Archive for November, 2012
As I have written more than once or twice in the past, photographs work like time machines for me. A moment’s glance and a whole scene, conversation, or even an entire day or week can be recreated. Today’s post involves some jumping around through time. If you will bear with me, I’ll explain where I’ve been and where I am now – body and mind – which as you might guess, don’t always inhabit the same sphere.
As you may recall, my last post contained an update on my travels. I have been in the southwest for a few weeks. My random wanderings are now ended and I am somewhat settled in Bisbee – about as settled as I ever am these days, which isn’t saying much.
Today is my birthday. It’s an event I no longer celebrate and acknowledge only as the anniversary of the definitive diagnosis of Don’s cancer. I was going to write something about that today, but then I went back and read the post that I wrote three years ago and thought, “Wow, this says it all and I can’t do any better.” By the way, the above image is of the birthday card which Don gave me during his stay at the hospital – as described in the above-linked post. I keep the original card safely stored in a filing cabinet at my home up north, but always carry a photocopy among my personal effects in the van during my travels.
There are a few things that I would like to write about today as I think they are worth saying. The first has to do with time. If you’ve been reading my blog for awhile, you’ll know that I have something of a fascination with time. To me, it is a fluid medium that flows first one way and then another. In my mind’s eye, it’s like one vast ocean that laps upon one continent’s shore while simultaneously lapping upon another. Events and memories float within its swell, occasionally pushing up in one place and then some place else. As I have discovered over the years, there is no means to predict or control such appearances. They just happen. When they do, they can awaken powerful responses – some pleasant, while others might best be regarded as malevolent demons.
Back in September, I wrote about an annual hiking trip that Don and I made on our anniversary. While back home, I planned to do that hike. However, in spite of my best intentions, some poor weather and other obstacles prevented my hike. Although I am not much for omens, I decided that perhaps this wasn’t the year to repeat our hike alone. Instead, I returned to one of our other favourite places – one that always seemed magical in many ways. In the above photo, my van is parked in the meadow above a spot where we often launched our canoe. For those who remember my old Burning Silo nature blog, this is the site of the boiling rain which I wrote about and linked to a video clip back in this post. One thing that was not mentioned back in that post was that our visit was about the last of the good days before Don became too ill to leave the farm.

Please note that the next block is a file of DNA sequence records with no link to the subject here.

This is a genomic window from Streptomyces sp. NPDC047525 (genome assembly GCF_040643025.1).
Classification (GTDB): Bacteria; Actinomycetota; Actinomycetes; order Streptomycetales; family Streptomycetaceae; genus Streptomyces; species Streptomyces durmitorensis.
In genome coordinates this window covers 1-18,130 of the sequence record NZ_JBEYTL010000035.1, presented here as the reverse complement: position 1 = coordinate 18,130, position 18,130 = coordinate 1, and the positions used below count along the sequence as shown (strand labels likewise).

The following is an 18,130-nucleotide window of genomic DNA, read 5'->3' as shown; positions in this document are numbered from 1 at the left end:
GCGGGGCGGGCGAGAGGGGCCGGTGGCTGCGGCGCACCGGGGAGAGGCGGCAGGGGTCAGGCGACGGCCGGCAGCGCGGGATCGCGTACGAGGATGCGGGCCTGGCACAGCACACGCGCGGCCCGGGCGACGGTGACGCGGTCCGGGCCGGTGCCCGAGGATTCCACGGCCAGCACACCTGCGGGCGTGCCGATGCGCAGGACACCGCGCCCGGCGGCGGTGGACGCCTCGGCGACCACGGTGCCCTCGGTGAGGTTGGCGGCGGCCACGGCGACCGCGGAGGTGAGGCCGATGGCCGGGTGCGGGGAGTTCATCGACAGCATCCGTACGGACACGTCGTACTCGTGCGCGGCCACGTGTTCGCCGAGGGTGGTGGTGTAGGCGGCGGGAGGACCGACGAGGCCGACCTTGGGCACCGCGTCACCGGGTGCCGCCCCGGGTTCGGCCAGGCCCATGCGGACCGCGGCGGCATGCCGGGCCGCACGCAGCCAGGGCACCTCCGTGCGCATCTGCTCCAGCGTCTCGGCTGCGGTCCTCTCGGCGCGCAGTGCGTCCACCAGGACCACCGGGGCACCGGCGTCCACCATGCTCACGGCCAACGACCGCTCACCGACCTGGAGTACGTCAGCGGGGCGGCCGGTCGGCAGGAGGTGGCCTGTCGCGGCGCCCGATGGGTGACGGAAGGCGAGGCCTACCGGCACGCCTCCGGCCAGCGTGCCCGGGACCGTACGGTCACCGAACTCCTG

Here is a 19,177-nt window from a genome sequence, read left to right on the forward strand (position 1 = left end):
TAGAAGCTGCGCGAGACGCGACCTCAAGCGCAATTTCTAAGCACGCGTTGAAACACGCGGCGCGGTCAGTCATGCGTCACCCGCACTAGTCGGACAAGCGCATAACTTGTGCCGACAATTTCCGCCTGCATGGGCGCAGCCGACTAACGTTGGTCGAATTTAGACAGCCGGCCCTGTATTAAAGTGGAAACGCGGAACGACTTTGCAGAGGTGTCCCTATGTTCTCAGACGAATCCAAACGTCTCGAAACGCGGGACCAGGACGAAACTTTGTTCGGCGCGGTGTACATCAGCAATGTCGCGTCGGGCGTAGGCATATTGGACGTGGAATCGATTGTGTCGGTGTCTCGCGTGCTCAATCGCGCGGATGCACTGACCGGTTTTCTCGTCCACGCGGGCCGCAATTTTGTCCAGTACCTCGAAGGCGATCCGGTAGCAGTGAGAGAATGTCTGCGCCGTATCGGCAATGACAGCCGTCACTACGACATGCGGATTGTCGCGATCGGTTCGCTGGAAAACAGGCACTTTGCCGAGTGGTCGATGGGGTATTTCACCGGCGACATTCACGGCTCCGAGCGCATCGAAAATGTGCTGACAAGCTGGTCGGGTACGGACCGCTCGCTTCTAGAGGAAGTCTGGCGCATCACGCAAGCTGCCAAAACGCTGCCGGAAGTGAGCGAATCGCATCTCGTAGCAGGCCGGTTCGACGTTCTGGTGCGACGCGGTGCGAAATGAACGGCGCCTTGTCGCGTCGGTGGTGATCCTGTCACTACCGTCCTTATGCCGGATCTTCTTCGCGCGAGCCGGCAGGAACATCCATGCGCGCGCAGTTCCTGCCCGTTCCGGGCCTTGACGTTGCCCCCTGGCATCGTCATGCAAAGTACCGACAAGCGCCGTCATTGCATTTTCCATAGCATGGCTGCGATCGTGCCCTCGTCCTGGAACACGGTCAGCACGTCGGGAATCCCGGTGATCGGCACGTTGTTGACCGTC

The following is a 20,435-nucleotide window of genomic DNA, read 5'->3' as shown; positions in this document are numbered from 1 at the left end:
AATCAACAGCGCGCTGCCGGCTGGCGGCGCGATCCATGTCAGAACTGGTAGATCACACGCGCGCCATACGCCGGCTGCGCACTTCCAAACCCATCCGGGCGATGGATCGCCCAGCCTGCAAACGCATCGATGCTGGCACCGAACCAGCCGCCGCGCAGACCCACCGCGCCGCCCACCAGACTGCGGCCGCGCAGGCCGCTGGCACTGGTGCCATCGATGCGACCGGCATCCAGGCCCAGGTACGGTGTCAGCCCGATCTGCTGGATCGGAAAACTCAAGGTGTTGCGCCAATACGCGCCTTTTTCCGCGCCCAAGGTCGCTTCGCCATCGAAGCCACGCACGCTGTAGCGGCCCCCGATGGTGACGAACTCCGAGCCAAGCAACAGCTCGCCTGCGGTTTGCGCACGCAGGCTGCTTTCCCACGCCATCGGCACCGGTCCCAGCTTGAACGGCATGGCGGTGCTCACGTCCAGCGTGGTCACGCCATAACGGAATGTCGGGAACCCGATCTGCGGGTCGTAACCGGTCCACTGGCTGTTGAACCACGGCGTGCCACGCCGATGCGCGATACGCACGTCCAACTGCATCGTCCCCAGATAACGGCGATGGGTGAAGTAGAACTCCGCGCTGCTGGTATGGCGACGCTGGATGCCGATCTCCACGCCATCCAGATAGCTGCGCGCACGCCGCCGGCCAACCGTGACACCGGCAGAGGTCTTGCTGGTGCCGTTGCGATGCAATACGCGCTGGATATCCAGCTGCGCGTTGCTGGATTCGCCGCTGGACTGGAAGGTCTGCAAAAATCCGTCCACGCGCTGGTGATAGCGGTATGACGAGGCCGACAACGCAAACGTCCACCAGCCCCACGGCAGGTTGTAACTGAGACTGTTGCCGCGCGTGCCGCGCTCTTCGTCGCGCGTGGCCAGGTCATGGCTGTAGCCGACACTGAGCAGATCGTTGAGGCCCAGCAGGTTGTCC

So, a day or two after our anniversary, Sage and I set out on a favourite old trail. It felt strange to be there alone without Don or Sabrina. As I watched Sage inspecting each object along the trail, I had to keep reminding myself that she had never been to this place and knew nothing of its history or importance to me. It’s a sensation that is with me almost constantly – this confusion over who was or wasn’t with me when I was here or there. Many times, I feel Don or Sabrina moving about on the periphery of my senses. In the past, I struggled to keep it all sorted out. Nowadays, I just let everyone come and go as I realize that it doesn’t much matter to anyone other than me.
Of course, I encountered many familiar sights during our circuit of the lake’s edge. I stopped to rest awhile at a spot where Don and I would sit and talk any time there was something troubling in our lives. It is a place where we could gaze across a peaceful bay to a little treed island with a large osprey’s nest atop a tall, slender snag. It still stands there, so I took this photo from about the usual place where we would have sat watching osprey come and go as they fed their young. On this day, the nest was abandoned for the season.
I also stopped to lay my hand upon the skin of one of the great Beech trees along the path. Unfortunately, much as the cool, smooth bark felt good beneath my palm, I looked about at the many fallen Beech now decaying on the forest floor – struck down by a disease specific to these trees. I recognized one beautiful giant that I last saw standing during my final hike on that trail a little over four years ago.